January 18th, 2020

Jumbo 1418

Happy New Year, if a little belated.

This one was a fair test for New Year's Day, although as much effort went into parsing some of the clues as actually determining the solutions. 49A and 35D in particular caused some head scratching.

If I had to pick a favourite clue it would probably be 28A for the cluing of the second part. 43A was well clued and also 42D in my opinion.

1 INTIMATE - IN TIME = eventually, around (l)AT(e)
5 USEFUL - U = uniform, SEUL = only (in French = for Nancy), around F = feminine
9 CELEBES - CELEBS = famous people, around E = eastern
14 PREPARATORY - PREP = pupils' work, A, (o)RATORY = chapel
15 RIGHT AS RAIN - RIGHT = entitlement, A, S = small, RAIN = shower
16 STAID - ST = street = way, AID = help
17 ANTHILL - A, NTH = ultimate (as in "to the nth degree"), ILL = misfortune
28 THE STICKS - sounds like THE STYX = underground river
19 OPENING - O = old, PEN(n)ING = writing
20 ROOM TEMPERATURE - ROOM = space, TEMPERATURE = symptom of illness
22 OBSTETRICS - cryptic definition using different definitions of "expecting"
23 BELT UP - double definition
25 DOTH - hidden in understanD OTHers
28 POP THE QUESTION - POP = Dad, THE QUESTION = "to be or not to be"
30 PROCURER - PRO = for, CURER = doctor, we hope
32 SOFT-SOAP - SOFT = non-rigid, SOAP = bar
37 MAGI - MAG = glossy, I = one
38 EIDOLA - OLDIE*, A = article. I needed to look this one up to confirm the result of the anagram
39 REVELATION - REV = priest, ELATION = feeling of euphoria
43 NO MAN IS AN ISLAND - double definition, the first cryptic and relying on the fact that Douglas is the capital of the Isle of Man
45 TOUPEES - OUP = publishing house, in TEES = river
47 PENTECOST - PEST = nuisance, around NT = books and ECO = green
49 SWANSEA - SANS = without, around W = whiskey, then the alternate letters in wAtEr, reversed. I think this is how it works
51 TWINE - TWIN = double, E(xercise)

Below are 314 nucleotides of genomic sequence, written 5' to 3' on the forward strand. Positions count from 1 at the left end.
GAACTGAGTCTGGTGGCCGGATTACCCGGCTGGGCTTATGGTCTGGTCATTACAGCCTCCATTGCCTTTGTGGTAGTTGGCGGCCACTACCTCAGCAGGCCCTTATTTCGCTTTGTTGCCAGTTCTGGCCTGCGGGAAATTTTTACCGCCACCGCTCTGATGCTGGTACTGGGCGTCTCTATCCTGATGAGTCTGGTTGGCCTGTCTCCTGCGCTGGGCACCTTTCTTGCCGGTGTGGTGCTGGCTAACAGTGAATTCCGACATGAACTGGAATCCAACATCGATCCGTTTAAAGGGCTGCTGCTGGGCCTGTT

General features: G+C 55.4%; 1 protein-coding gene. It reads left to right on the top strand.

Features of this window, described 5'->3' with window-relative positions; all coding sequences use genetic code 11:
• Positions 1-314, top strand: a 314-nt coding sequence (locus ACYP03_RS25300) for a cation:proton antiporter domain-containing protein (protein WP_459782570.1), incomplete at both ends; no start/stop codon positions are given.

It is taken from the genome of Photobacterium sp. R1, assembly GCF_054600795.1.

54 SKY BLUE - SKY = send up, BLUE = down
55 KILTER - double definition
56 STURGEON - SURGEON = bones, around (throa)T

1 IMPASTO - I'M PAST = me, too old, O = love
2 THE GAME IS UP - double definition, the first mildly cryptic referencing the game of quidditch from the Harry Potter series of books and films which is played while flying on broomsticks
3 ME AND MINE - MEAN = excellent, D = daughter, MINE = source of wealth
4 TRAFALGAR SQUARE - TRAFALGAR = area of sea (in the Shipping Forecasts), SQUARE = level
6 SKY PILOT - double definition, the first referencing Sky as a TV channel
7 FOR ALL THE WORLD - FOR ALL = unrestricted, THE WORLD = our planet
8 LEGITIMATE - LEG = on (cricket), IT = appeal, I'M = I am, ATE = worried
9 CATS EYE - cryptic definition
10 LISZT - double definition, the second cryptically referring to "Brahms and Liszt" as rhyming slang for drunk
11 BEAN COUNTER - BEAN = some coffee, COUNTER = table
12 SINISTER - SISTER = relative, around IN = at home
13 POST - double definition
20 ROCKER - double definition
21 ADDUCED - A = answer, D(e)DUCED = worked out
22 OPPOSE - OP = work, (a)ESOP = ancient author, reversed
24 PERMANENT MAGNET - PERM = make arrangements, ANENT = concerning, MAG = publication, NET = after tax
27 CRAYON - C = carbon, RAYON = fibre
29 HESSIAN - HE'S = man's, SIN = wicked deed, around A
31 FAG END - F = fine, AGEND(a) = work list
35 ABIDE WITH ME - A, BID = try, E, WITH M.E. = suffering debilitating condition. I think this is how it works
36 I DONT THINK - double definition
40 ADULTERER - ADULTER = more grown up?, E(age)R
41 IN SPADES - IN = popular, SPA = health centre, alternate letters in DiEtS
42 BAD APPLE - BIG APPLE = New York, with IG (=reversed GI = soldier) removed and replaced with A and D = day
44 SLOVENE - (E(nglish), NOVELS)*
46 SLEEP IN - SPIN = take a turn, around LEE = shelter
48 EXTOL - EX = without, TOL = LOT = fortune, reversed
50 SARK - SARK(y) = cutting
  • brnchn

Times Cryptic No 27558 - Saturday January 11th, 2020. Another pleasant midsummer Saturday.